The Jurchen script, which is also known as Jurchi, Jurchin or Southern Tungusic, was created by Wanyan Xiyin in 1120 and officially introduced in 1145. It was modelled on the Khitan script and contains a large number of characters from Chinese, many of which were modified or distorted.
The script is known from fragments of manuscripts and inscriptions on monuments of the Jurchen empire, from the Sino-Jurchen glossary and documents of the Ming Bureau of Translators and from Ming inscriptions dating from 1413.
The Jurchen people lived in the northeast of Manchuria before the 12th century. Then in 1115 they conquered a large part of northern China, including the lands of the Khitan people, and set up the Jin dynasty. The Jin dynasty fell to the Mongols in 1234. The Jurchen people became known as Manchus in the 17th century when they conquered the whole of China and established the Qing dynasty (1680-1911).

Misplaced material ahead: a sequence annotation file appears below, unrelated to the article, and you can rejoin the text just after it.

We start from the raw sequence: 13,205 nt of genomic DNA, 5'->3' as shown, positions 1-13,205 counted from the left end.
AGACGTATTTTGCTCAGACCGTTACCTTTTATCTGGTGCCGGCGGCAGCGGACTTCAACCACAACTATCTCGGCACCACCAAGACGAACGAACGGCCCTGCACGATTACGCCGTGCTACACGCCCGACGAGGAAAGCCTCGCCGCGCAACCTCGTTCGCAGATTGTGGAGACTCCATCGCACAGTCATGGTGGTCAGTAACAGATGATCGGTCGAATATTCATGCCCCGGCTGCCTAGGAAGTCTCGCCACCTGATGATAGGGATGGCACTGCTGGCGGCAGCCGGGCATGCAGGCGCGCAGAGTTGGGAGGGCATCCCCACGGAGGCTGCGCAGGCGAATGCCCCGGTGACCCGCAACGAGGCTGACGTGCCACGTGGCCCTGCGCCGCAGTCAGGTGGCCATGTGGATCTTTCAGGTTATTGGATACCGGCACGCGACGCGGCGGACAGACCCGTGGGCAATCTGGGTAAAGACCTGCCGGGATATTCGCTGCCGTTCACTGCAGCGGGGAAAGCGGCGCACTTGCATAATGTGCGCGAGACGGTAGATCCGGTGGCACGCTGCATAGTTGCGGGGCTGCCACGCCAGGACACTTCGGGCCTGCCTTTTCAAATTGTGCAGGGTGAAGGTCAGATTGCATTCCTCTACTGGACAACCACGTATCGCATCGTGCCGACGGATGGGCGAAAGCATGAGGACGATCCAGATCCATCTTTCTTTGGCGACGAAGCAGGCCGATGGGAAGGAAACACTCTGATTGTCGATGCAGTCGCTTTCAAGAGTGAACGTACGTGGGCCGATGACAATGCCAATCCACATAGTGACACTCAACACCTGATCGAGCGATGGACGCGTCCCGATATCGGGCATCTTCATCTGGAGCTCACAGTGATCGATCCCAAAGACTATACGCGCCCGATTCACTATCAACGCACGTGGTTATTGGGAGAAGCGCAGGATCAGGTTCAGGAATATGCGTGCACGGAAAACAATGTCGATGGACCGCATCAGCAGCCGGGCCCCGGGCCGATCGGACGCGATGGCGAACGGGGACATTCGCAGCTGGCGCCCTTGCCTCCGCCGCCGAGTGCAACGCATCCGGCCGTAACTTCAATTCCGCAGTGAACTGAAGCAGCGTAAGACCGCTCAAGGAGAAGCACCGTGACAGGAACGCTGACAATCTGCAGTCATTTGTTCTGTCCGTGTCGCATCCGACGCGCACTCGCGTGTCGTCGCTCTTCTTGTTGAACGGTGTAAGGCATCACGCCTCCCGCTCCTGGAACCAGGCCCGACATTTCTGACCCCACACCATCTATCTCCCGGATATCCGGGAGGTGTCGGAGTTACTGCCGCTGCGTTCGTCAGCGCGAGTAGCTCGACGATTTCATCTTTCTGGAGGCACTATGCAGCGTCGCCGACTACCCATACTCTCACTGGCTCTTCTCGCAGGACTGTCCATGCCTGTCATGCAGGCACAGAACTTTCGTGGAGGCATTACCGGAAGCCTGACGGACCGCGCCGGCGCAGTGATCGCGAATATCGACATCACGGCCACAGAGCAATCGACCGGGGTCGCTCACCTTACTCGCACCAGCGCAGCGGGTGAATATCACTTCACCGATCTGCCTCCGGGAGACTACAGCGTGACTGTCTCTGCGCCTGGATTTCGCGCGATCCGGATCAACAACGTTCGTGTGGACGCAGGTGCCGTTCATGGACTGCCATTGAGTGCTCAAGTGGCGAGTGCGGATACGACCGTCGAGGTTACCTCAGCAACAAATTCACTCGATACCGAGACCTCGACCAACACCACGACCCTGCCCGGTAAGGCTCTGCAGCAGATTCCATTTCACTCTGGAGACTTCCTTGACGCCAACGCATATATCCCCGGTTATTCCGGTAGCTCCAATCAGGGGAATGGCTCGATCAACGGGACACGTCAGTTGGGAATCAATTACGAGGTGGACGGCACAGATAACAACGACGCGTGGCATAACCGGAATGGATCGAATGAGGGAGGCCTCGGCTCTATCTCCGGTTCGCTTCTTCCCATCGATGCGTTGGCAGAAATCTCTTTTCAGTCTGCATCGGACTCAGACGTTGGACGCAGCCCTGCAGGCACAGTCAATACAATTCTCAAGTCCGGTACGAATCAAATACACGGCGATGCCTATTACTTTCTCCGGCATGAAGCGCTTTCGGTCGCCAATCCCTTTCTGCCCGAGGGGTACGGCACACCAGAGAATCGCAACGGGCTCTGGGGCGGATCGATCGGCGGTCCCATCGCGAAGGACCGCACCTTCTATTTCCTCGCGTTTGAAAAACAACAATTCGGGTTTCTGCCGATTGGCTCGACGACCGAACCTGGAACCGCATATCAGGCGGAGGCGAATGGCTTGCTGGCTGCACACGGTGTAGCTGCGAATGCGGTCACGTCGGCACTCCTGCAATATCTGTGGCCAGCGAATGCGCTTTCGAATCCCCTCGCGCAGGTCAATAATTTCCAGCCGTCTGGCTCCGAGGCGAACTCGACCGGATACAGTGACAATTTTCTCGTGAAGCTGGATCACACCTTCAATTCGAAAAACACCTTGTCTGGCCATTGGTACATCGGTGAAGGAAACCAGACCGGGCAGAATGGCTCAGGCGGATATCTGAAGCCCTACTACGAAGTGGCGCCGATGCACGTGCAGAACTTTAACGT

Jurchen/Manchu, a member of the Tungusic branch of the Altaic language family. There are currently about 9 million Manchus living in northeastern China, of whom between 70 and 1,000 speak Manchu. Most speak only Mandarin. In Chinese, this language is known as 女眞 [女真] (nǚzhēn).
In Xinjiang in the west of China there are about 27,000 people known as Sibe, Xibo or Sibo who speak a language closely related to Manchu, though they consider themselves a separte ethnic group. The Sibe were moved to the region in 1764 by the Ch'ing emperor Qianlong.
The Jurchen font used on this page was created by Jason Glavy
Information about the Jurchen people and language
http://baike.baidu.com/view/2570.htm (in Chinese)
Akkadian Cuneiform, Ancient Egyptian (Demotic), Ancient Egyptian (Hieratic), Ancient Egyptian (Hieroglyphs), Chinese, Chữ-nôm, Cuneiform, Japanese, Jurchen, Khitan, Linear B, Luwian, Mayan, Naxi, Sumerian Cuneiform, Tangut (Hsihsia)